As far as I know, nobody has ever turned down the offer to be National Security Adviser, which has until now been considered one of the most important roles in our nation.

Also yesterday, Trump held a truly loopy press conference. I could type all day about it, but let's just pick a few items:

Trump again lied about the size of his electoral victory, calling it "the Biggest Electoral College win since Reagan." (His 304 electoral votes were more than George W. Bush, but less than George H.W. Bush in 1988 or the totals amassed by Democrats Bill Clinton and Barack Obama.) When pressed by a reporter about the lie he replied, "Well, I don't know, I was given that information. I was given -- I actually, I've seen that information around."

He chastised a Jewish reporter for asking what his administration intended to do about a series of bomb threats against Jewish community centers and growing anti-Semitism, calling the question "not a fair question" and "very insulting." In asking the question the reporter very clearly stated that he was not accusing the President or his staff of anti-Semitism, he simply wanted to know what the Trump administration planned to do about the growing number of anti-Semitic incidents in the U.S.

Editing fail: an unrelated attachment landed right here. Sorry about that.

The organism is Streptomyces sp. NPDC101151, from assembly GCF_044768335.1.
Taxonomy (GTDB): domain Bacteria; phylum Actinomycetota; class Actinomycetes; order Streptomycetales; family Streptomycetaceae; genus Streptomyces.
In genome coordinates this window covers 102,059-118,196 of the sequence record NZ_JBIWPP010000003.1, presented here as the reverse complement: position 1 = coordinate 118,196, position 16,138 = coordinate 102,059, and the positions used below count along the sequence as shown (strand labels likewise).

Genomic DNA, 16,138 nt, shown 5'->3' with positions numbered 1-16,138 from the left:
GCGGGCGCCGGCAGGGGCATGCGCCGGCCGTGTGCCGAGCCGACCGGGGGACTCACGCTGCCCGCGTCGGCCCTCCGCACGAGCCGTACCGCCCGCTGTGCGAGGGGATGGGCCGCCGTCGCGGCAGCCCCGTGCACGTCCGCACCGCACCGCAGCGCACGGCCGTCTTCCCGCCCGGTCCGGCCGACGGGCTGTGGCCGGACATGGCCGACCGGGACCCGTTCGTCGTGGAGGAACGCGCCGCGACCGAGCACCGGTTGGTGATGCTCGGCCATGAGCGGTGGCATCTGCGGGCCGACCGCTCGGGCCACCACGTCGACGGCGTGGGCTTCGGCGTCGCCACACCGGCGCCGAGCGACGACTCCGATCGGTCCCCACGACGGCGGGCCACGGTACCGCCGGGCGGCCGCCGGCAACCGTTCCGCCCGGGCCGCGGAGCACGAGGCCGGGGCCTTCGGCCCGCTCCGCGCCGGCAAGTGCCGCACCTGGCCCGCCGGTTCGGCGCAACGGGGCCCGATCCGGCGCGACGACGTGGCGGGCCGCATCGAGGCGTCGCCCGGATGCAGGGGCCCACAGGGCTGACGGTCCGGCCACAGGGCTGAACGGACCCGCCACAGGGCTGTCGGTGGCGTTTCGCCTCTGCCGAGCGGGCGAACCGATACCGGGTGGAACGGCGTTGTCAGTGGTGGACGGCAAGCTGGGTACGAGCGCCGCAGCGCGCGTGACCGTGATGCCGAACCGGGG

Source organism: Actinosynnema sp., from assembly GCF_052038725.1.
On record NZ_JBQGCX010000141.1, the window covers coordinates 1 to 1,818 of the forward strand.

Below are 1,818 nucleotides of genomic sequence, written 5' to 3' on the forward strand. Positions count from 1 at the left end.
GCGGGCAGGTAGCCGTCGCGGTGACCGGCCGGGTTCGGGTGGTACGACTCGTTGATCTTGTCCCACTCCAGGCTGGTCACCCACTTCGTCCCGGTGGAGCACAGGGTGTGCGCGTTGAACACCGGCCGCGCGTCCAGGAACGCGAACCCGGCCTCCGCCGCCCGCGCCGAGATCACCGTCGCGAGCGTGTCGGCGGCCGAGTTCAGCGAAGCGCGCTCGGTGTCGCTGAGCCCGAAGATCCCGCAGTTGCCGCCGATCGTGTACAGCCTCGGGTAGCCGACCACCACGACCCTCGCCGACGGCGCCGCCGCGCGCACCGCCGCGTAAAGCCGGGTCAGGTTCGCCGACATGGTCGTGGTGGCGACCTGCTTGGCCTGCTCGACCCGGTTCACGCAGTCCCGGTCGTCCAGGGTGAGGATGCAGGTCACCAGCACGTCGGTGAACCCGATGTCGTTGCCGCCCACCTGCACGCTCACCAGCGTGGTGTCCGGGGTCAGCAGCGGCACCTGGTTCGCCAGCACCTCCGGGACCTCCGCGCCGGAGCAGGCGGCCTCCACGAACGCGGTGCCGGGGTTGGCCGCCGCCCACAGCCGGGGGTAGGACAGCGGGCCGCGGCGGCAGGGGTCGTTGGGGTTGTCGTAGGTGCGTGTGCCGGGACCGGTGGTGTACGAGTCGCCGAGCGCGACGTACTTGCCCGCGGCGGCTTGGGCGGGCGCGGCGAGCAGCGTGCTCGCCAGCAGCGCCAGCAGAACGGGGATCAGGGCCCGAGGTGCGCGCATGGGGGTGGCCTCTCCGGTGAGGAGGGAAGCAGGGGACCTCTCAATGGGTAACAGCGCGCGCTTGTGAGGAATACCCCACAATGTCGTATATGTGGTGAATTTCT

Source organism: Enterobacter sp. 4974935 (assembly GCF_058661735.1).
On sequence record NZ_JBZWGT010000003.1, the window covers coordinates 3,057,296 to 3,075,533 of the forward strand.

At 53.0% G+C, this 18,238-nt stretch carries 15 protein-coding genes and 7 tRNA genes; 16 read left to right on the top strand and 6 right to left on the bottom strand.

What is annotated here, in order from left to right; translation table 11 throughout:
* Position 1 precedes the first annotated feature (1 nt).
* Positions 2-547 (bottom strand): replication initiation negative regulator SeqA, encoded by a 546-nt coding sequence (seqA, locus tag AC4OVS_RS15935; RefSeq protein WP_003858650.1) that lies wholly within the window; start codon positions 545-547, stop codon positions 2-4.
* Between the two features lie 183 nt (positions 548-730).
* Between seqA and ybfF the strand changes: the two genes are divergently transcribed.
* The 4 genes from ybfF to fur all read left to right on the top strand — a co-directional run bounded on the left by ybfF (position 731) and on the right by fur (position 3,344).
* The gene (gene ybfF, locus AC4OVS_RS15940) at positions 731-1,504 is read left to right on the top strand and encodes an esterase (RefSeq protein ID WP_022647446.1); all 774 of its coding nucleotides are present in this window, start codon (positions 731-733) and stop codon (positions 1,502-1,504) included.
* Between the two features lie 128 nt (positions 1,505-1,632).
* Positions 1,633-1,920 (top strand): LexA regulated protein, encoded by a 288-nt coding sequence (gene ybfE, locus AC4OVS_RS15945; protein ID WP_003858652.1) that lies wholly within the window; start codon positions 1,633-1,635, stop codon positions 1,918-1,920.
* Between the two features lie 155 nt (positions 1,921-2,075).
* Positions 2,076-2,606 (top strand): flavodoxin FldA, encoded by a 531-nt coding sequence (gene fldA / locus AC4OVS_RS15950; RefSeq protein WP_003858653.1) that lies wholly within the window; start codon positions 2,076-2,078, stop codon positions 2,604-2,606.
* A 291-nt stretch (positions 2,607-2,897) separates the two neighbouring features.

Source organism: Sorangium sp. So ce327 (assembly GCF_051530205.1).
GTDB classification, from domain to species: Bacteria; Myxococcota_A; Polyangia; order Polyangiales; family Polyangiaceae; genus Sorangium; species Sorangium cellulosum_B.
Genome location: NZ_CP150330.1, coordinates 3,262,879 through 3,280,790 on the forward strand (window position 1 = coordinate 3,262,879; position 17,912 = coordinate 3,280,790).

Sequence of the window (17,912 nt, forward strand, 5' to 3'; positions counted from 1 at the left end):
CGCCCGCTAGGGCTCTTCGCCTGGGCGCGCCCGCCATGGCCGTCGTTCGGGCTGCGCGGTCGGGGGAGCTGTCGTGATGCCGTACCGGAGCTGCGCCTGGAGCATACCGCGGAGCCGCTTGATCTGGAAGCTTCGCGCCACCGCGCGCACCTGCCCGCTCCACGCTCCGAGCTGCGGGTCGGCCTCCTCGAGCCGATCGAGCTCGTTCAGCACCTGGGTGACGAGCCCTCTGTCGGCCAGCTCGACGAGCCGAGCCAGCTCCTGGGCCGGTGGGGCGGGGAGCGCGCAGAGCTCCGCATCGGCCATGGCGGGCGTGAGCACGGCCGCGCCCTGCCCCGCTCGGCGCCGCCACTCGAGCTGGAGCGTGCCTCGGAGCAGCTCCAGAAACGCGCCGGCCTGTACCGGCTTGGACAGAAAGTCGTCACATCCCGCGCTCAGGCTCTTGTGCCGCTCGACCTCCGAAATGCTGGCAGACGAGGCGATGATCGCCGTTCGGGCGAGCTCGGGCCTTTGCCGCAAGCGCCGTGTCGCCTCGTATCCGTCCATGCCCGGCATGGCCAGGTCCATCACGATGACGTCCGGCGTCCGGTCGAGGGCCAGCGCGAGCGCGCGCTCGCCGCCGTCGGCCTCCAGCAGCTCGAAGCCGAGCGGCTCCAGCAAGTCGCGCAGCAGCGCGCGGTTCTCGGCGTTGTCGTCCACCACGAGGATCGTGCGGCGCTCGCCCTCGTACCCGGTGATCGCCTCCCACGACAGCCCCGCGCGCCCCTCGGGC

During his opening remarks he said this about protesters opposing the repeal of Obamacare, "they fill up our alleys with people that you wonder how they get there, but they are not the Republican people that our representatives are representing." Yes, the President of the United States stated that Republican Congressional Representatives are in Congress to only represent Republicans.

In fairness to Trump, Congressional Republicans behave as if they only represent pro-Republican donors and lobbyists, so perhaps we'll just classify this statement under Freudian slip.